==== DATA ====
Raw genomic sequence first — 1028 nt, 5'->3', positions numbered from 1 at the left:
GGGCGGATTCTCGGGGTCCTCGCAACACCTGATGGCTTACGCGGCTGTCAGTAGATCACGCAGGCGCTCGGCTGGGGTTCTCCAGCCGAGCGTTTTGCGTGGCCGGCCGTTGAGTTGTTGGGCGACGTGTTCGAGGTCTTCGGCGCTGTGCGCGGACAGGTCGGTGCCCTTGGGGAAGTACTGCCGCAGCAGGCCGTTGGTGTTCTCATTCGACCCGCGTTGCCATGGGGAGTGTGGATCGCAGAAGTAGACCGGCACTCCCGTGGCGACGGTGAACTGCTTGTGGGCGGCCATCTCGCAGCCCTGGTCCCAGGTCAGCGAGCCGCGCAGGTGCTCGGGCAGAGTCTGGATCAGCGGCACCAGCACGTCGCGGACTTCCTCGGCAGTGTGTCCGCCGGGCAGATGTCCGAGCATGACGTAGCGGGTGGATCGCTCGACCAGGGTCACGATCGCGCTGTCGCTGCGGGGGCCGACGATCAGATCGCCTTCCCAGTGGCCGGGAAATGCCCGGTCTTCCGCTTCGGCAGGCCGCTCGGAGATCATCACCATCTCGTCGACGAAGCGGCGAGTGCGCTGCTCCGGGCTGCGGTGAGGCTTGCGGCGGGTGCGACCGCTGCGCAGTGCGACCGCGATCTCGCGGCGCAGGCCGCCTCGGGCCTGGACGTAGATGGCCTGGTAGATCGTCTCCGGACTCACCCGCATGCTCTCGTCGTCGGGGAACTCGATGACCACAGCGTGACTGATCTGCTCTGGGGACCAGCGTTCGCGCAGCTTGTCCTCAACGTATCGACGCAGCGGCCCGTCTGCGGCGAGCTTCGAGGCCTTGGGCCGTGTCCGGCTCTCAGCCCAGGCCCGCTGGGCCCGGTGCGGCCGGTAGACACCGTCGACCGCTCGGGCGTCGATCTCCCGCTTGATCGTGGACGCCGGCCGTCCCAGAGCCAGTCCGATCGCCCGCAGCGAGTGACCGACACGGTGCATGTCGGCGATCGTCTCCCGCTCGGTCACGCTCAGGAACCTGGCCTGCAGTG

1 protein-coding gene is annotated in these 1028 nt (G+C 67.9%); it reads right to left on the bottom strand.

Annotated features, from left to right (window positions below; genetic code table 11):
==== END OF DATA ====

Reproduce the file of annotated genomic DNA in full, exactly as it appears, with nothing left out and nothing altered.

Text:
Raw genomic sequence first — 1028 nt, 5'->3', positions numbered from 1 at the left:
GGGCGGATTCTCGGGGTCCTCGCAACACCTGATGGCTTACGCGGCTGTCAGTAGATCACGCAGGCGCTCGGCTGGGGTTCTCCAGCCGAGCGTTTTGCGTGGCCGGCCGTTGAGTTGTTGGGCGACGTGTTCGAGGTCTTCGGCGCTGTGCGCGGACAGGTCGGTGCCCTTGGGGAAGTACTGCCGCAGCAGGCCGTTGGTGTTCTCATTCGACCCGCGTTGCCATGGGGAGTGTGGATCGCAGAAGTAGACCGGCACTCCCGTGGCGACGGTGAACTGCTTGTGGGCGGCCATCTCGCAGCCCTGGTCCCAGGTCAGCGAGCCGCGCAGGTGCTCGGGCAGAGTCTGGATCAGCGGCACCAGCACGTCGCGGACTTCCTCGGCAGTGTGTCCGCCGGGCAGATGTCCGAGCATGACGTAGCGGGTGGATCGCTCGACCAGGGTCACGATCGCGCTGTCGCTGCGGGGGCCGACGATCAGATCGCCTTCCCAGTGGCCGGGAAATGCCCGGTCTTCCGCTTCGGCAGGCCGCTCGGAGATCATCACCATCTCGTCGACGAAGCGGCGAGTGCGCTGCTCCGGGCTGCGGTGAGGCTTGCGGCGGGTGCGACCGCTGCGCAGTGCGACCGCGATCTCGCGGCGCAGGCCGCCTCGGGCCTGGACGTAGATGGCCTGGTAGATCGTCTCCGGACTCACCCGCATGCTCTCGTCGTCGGGGAACTCGATGACCACAGCGTGACTGATCTGCTCTGGGGACCAGCGTTCGCGCAGCTTGTCCTCAACGTATCGACGCAGCGGCCCGTCTGCGGCGAGCTTCGAGGCCTTGGGCCGTGTCCGGCTCTCAGCCCAGGCCCGCTGGGCCCGGTGCGGCCGGTAGACACCGTCGACCGCTCGGGCGTCGATCTCCCGCTTGATCGTGGACGCCGGCCGTCCCAGAGCCAGTCCGATCGCCCGCAGCGAGTGACCGACACGGTGCATGTCGGCGATCGTCTCCCGCTCGGTCACGCTCAGGAACCTGGCCTGCAGTG

1 protein-coding gene is annotated in these 1028 nt (G+C 67.9%); it reads right to left on the bottom strand.

Annotated features, from left to right (window positions below; genetic code table 11):